Culture, technology and constructed memory in Disney’s New Town: Techno-nostalgia in historical perspective

Robert H. Kargon, Arthur P. Molella

Research output: Chapter in Book/Report/Conference proceedingChapter


In 1996, the Walt Disney World Company opened for settlement a new town in Florida and bestowed upon it the up-beat name of ‘Celebration.' The origins and character of this new place are especially interesting because they shed considerable light on ideas of progress, of urban design and of technology’s role in society that are held by important elements of American culture. Celebration began as Walt Disney’s utopian dream, born of the technological optimism of the 1920s and 1930s, the optimism culminating in the representations of the future city at the 1939 World’s Fair in New York. This potent vision took concrete form in Disney’s theme parks and, especially, in his plan for a real urban development that was to be EPCOT. This vision drew broadly upon American technical enthusiasms in urban design exemplified in Disney’s older contemporaries such as Henry Ford’s seventy-five mile city, Le Corbusier’s Radial City and City of Towers, or even in Hugo Gernsbach’s Amazing Stories. It is a tradition that persists to this very day in the “futuropolis�? ideas of Paolo Soleri’s Arcosanti.1 These exemplars of rational planning married to technical progress were intended, through architecture, spatial configurations, transportation systems and other infrastructures, to shape the behaviors of the inhabitants for the better.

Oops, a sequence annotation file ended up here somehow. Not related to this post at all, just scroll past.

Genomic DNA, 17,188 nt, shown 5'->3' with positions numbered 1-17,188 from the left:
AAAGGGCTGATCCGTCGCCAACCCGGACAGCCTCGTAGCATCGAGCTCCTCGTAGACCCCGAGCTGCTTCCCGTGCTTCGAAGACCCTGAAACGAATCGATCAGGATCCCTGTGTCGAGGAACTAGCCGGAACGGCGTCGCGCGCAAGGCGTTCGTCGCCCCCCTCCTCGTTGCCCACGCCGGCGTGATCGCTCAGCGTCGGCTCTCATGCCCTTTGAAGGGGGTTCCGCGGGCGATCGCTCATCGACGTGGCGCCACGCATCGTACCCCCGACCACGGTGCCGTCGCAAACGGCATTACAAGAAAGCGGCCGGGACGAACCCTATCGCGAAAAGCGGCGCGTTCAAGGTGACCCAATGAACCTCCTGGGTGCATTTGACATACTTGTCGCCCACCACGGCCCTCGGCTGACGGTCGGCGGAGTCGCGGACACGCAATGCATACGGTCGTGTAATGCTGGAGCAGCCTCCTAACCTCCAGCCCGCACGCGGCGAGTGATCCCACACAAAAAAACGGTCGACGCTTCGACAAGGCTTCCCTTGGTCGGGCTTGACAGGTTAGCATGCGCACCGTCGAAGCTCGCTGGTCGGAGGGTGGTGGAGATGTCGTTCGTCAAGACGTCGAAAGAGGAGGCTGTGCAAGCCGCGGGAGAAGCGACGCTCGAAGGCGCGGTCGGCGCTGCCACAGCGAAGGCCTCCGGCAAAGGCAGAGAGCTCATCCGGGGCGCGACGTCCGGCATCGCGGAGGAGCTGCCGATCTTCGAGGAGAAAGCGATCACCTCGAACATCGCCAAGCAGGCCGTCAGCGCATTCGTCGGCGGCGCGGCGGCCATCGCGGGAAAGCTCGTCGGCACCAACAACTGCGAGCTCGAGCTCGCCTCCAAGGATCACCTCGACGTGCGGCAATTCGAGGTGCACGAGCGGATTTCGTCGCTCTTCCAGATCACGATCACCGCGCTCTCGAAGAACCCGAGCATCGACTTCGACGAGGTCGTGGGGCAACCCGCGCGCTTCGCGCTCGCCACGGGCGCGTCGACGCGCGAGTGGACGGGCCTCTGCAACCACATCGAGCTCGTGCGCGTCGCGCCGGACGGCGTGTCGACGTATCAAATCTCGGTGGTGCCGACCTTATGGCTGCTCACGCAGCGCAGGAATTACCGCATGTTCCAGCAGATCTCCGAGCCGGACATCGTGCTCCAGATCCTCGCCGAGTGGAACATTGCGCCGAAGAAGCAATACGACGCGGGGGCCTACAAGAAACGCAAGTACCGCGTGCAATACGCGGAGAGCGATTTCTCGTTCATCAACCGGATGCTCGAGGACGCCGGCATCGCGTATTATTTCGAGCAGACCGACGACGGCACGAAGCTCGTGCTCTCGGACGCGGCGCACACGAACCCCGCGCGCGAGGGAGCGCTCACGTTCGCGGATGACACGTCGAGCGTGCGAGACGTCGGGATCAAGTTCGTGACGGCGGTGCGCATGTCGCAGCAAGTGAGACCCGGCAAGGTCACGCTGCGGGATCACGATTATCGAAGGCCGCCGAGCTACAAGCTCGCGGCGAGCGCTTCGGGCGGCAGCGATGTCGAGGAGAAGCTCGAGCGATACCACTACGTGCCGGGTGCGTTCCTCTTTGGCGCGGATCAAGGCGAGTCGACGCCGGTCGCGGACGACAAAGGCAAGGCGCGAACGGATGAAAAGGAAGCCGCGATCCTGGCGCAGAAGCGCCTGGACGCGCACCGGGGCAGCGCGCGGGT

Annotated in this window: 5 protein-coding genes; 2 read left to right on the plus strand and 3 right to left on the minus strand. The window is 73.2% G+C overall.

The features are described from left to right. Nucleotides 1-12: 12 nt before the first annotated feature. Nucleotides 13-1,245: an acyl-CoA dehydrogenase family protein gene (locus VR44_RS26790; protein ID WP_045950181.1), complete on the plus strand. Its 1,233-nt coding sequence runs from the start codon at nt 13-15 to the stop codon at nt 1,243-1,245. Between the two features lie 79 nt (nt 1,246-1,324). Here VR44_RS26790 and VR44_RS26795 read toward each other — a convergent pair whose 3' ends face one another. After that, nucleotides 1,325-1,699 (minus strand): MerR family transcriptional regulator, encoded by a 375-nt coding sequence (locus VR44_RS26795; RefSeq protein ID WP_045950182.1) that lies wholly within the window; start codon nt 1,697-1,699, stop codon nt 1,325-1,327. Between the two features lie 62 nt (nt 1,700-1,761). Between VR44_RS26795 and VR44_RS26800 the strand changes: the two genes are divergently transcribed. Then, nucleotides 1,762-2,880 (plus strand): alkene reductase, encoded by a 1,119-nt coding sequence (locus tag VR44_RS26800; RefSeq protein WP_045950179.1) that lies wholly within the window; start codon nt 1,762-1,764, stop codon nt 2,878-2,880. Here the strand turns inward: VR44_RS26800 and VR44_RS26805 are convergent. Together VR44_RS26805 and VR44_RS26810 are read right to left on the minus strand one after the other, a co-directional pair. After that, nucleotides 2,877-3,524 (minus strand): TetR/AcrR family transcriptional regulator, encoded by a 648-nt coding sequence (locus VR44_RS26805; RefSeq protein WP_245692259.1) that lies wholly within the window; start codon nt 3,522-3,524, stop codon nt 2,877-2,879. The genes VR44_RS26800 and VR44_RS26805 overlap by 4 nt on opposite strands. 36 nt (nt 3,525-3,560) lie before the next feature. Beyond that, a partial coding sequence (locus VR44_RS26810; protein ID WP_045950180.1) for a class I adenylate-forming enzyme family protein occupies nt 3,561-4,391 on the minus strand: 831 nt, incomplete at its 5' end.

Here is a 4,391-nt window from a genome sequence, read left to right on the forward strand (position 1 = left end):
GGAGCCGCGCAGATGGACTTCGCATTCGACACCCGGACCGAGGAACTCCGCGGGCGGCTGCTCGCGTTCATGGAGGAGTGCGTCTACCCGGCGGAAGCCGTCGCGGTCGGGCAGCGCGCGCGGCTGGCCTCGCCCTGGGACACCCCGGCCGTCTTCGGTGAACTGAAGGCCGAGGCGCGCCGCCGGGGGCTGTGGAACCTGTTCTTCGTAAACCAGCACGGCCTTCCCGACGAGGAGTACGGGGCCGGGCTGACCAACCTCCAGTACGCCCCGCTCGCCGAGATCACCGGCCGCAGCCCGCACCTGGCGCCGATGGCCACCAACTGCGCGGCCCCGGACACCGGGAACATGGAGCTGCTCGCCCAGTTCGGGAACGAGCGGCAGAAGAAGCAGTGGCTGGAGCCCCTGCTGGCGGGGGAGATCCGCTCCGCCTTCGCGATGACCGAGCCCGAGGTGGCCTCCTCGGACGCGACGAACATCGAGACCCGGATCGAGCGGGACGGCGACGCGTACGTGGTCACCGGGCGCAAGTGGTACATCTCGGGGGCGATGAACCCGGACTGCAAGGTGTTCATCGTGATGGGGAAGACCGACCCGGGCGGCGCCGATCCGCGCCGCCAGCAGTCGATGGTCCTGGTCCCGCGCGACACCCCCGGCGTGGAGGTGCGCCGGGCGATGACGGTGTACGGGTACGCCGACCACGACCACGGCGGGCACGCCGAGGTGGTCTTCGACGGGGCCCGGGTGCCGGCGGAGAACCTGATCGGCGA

Original languageEnglish (US)
Title of host publicationCultures of Control
PublisherTaylor and Francis
Number of pages16
ISBN (Electronic)0203986369, 9781135287931
ISBN (Print)9058230139, 9789058230133
StatePublished - Jan 1 2005

ASJC Scopus subject areas

  • Arts and Humanities(all)
  • Social Sciences(all)


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